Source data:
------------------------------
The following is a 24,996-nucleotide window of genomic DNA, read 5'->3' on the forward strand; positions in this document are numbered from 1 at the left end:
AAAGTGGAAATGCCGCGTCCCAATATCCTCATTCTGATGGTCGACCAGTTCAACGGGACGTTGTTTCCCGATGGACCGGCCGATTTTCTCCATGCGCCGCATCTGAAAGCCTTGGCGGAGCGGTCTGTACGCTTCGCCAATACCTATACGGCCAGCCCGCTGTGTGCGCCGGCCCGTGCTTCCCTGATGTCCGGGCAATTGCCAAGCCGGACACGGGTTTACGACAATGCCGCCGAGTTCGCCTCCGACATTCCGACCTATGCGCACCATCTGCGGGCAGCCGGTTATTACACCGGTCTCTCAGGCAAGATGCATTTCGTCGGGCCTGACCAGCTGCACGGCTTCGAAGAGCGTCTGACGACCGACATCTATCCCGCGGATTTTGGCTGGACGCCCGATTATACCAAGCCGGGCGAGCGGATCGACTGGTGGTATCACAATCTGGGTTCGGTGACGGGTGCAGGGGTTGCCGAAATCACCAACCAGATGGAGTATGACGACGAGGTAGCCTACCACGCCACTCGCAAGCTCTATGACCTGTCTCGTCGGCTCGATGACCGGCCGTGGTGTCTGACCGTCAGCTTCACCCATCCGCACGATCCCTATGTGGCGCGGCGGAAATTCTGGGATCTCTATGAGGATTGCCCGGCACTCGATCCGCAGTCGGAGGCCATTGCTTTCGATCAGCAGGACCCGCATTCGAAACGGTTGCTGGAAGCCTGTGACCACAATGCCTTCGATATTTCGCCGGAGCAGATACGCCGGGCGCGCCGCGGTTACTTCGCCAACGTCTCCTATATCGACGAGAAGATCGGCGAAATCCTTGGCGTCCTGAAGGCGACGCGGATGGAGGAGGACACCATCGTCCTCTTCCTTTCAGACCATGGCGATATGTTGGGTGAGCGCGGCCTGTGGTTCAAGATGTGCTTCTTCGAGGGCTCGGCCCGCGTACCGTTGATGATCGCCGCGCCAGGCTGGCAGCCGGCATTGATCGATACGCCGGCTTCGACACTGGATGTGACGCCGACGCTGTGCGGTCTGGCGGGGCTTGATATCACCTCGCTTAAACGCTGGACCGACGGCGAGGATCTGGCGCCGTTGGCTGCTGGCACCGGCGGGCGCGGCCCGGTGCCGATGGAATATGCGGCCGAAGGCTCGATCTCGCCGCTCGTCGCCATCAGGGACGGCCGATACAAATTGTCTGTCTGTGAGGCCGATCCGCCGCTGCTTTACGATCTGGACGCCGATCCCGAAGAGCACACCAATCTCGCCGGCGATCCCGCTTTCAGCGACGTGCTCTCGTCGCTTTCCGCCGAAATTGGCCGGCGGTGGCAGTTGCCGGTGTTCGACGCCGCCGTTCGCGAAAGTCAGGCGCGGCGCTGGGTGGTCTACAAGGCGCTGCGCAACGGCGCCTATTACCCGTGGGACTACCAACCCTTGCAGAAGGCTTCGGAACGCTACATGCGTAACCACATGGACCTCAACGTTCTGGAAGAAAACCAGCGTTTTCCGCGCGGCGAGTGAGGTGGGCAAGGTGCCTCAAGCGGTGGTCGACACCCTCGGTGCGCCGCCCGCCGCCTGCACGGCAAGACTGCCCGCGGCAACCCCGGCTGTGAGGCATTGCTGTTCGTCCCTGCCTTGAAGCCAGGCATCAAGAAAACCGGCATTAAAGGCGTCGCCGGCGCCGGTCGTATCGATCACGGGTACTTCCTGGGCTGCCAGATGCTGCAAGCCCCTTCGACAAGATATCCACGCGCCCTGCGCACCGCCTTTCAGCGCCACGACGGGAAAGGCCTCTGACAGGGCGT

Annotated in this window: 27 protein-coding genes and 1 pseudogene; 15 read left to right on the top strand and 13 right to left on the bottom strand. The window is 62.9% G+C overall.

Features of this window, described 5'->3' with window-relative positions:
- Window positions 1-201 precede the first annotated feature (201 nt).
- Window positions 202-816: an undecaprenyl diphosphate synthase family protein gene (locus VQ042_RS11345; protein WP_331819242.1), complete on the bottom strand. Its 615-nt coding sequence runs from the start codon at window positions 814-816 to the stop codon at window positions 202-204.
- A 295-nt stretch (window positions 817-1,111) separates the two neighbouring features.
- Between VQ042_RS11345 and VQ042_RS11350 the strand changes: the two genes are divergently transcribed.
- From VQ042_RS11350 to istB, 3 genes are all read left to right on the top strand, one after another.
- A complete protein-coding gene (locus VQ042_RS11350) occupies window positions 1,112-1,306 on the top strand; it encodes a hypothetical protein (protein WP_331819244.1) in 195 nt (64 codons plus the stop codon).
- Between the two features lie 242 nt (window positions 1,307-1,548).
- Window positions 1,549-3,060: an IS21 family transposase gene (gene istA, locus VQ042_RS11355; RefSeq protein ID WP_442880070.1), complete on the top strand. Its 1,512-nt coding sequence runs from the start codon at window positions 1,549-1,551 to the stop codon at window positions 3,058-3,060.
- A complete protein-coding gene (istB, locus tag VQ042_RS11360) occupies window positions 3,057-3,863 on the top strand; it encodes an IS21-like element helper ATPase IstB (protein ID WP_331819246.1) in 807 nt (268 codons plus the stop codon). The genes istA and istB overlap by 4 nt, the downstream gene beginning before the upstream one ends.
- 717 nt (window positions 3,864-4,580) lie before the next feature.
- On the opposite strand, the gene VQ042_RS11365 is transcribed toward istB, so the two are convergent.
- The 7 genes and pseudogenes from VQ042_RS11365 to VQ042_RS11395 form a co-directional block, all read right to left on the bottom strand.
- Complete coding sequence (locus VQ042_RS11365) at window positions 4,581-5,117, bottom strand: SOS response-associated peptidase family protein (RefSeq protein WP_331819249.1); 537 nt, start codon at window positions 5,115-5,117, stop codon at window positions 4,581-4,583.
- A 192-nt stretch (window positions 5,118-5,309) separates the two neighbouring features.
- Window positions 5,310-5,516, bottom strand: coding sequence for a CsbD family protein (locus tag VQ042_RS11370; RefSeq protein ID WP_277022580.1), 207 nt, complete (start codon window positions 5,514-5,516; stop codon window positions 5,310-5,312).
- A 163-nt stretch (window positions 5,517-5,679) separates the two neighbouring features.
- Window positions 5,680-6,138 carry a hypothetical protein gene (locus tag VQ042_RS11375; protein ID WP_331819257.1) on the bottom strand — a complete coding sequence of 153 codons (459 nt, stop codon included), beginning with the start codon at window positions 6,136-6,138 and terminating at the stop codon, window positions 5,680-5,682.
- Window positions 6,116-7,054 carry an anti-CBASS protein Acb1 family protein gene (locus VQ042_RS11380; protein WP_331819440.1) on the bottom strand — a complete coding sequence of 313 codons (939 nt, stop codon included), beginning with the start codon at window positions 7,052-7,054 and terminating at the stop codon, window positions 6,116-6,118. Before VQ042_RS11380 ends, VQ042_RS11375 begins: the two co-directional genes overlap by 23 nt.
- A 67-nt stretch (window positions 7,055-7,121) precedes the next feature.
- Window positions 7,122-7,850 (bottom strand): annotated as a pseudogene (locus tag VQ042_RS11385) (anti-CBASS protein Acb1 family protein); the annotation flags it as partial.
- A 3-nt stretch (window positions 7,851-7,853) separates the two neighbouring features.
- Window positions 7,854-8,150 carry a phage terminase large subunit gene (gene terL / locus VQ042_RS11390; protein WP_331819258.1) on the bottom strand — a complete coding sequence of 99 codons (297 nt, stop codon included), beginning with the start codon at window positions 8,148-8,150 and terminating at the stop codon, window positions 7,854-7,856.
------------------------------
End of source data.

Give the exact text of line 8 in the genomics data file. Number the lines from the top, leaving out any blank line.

- Between VQ042_RS11345 and VQ042_RS11350 the strand changes: the two genes are divergently transcribed.